Despite warnings from her shifu and others, she continues to engage in cage fighting, and agrees to participate in a scientific experiment that will link her mind with others through tiny, superintelligent nanobots in her head, making her invincible. The aim of this “Brainternet” is to create a super brain to combat AI and save humanity from enslavement by robots. The experiment successfully cures her suicidal headaches. But this connection gives others access to family secrets Yinyin has sworn to protect — secrets that in the wrong hands could be a very dangerous thing.

Booktribe had this to say: “Caldas brings the essence of old kung fu movies that inspired generations into the new world of modern fighting, artificial intelligence, and neuroscience in a timely story that will stick with you long after you reach the end.”

AI and climate change

Vietnamese American writer Lena Nguyen’s We Have Always Been Here is described by Kirkus Reviews as “claustrophobic and dark, full of twisting ship corridors and unreliable characters. Nguyen [raises] questions about totalitarian systems, environmental destruction, and the nature of humanity”.

Nguyen explores AI ethics and the effects of climate change. A multilayered ghost story, the novel is set on the Deucalion, an interstellar ship sent to explore a new planet for human settlement. Psychologist Grace Park, caught in a web of toxic work relationships, begins investigating why crew members are falling mysteriously ill. When it becomes clear that something is haunting the ship, Park finds herself caught in a terrifying labyrinth. Plagued by dreams of an Earth ravaged by climate change, Park’s only allies are the ship’s loyal androids.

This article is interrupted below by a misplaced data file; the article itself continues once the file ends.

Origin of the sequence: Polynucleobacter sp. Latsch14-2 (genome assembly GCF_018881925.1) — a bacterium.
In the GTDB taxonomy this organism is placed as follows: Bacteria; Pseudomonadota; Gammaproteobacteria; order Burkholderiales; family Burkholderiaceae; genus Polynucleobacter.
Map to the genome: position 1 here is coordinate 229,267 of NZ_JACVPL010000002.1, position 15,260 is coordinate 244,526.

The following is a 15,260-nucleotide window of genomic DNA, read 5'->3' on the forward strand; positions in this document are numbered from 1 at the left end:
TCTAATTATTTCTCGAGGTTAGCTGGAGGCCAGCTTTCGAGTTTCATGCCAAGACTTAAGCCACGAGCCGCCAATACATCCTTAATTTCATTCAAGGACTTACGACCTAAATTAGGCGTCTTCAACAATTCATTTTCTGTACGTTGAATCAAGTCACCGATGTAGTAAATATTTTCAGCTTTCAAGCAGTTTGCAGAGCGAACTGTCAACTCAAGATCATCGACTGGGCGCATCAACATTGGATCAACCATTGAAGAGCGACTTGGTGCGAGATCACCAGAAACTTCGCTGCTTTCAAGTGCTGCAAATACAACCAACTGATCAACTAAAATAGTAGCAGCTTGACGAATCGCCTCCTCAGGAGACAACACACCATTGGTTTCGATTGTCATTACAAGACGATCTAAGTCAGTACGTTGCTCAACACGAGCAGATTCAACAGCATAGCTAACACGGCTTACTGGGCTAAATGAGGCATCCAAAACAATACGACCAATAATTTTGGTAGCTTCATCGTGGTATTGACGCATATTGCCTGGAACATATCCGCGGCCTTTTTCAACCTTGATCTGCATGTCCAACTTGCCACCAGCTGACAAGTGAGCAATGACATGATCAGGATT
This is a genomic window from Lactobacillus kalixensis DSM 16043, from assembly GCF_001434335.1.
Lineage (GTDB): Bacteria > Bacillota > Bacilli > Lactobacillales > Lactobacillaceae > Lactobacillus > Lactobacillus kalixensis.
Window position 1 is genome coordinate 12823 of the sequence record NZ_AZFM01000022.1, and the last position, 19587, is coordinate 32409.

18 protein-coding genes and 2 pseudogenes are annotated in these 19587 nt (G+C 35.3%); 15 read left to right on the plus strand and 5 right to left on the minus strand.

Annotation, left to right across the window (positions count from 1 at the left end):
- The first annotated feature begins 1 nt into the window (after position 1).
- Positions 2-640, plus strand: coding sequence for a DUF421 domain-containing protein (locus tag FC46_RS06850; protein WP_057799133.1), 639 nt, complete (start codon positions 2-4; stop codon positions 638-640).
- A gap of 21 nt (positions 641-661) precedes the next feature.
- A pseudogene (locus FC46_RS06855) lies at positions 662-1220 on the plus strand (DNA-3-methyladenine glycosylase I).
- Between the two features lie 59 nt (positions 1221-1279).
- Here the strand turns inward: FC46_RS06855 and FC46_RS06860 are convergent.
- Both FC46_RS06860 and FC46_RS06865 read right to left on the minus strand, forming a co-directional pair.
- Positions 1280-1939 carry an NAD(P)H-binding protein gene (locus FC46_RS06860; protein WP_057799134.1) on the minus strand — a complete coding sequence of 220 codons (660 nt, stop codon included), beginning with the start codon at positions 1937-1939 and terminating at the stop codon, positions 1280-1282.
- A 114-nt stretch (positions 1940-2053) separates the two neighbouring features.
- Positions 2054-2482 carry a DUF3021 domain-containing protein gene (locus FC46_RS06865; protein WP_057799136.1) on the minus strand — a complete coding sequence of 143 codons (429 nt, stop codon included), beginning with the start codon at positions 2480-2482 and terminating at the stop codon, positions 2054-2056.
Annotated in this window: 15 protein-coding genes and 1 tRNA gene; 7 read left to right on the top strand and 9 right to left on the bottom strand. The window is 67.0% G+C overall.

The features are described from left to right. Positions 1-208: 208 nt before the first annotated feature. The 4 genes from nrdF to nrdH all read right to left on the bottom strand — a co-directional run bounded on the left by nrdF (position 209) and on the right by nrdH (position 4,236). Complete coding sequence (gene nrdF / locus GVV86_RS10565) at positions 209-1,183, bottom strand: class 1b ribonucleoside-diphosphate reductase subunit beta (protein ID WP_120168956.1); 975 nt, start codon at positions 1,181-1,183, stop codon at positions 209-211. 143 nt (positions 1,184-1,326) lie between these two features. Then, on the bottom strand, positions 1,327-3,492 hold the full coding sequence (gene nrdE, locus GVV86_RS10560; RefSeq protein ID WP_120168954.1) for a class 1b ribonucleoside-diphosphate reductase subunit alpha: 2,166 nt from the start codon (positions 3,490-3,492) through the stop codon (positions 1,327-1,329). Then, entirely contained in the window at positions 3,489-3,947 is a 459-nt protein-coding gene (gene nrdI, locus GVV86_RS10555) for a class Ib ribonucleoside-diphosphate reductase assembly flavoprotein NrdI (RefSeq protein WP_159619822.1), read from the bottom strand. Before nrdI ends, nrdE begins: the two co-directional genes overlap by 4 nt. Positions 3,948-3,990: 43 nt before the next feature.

Akil Kumarasamy’s novel Meet Us by the Roaring Sea alternates between the perspective of Aya, an AI trainer, and a translated Tamil manuscript from the late 1990s about young female medical students. An unwanted pregnancy forces her to weigh her options: “You find a flowery weed in the backyard and begin to pluck the petals: 1. Have baby./2. Don’t have baby./3. Place baby in a basket and send it down the Hudson River./4. Turn into an asexual, womb-less mythical creature./5. Apologise to baby for your surprise at its existence and all these doubts.” Option six is unprintable in this paper. Option 7: “Have a baby but then you wipe your memory clean so then you too are a baby.”

Witty and clever, the novel invites readers to pause and reflect on a journey that teaches its young protagonists about the fragility of life and reshapes their understanding of beauty, as they selflessly offer parts of themselves, both physically and emotionally.

“If you want a post-climate-change novel that goes all the way weird, look no further than Meet Us by the Roaring Sea... The story is a kind of multilayered dream sequence that asks big questions about civilisation, memory, and survival... Kumarasamy’s gorgeously written book captures the terror of living through a bewildering disruption,” the Washington Post writes.

Captivating and unnerving, stories about AI are as profoundly thought-provoking as they are wildly entertaining. A word of caution: “Though I may have been constructed,” says Brittle, a scavenger robot in C Robert Cargill’s postapocalyptic Sea of Rust, “so too were you. I in a factory; you in a womb. Neither of us asked for this, but we were given it. Self-awareness is a gift. And it is a gift no thinking thing has any right to deny another. No thinking thing should be another thing’s property, to be turned on and off when it is convenient.”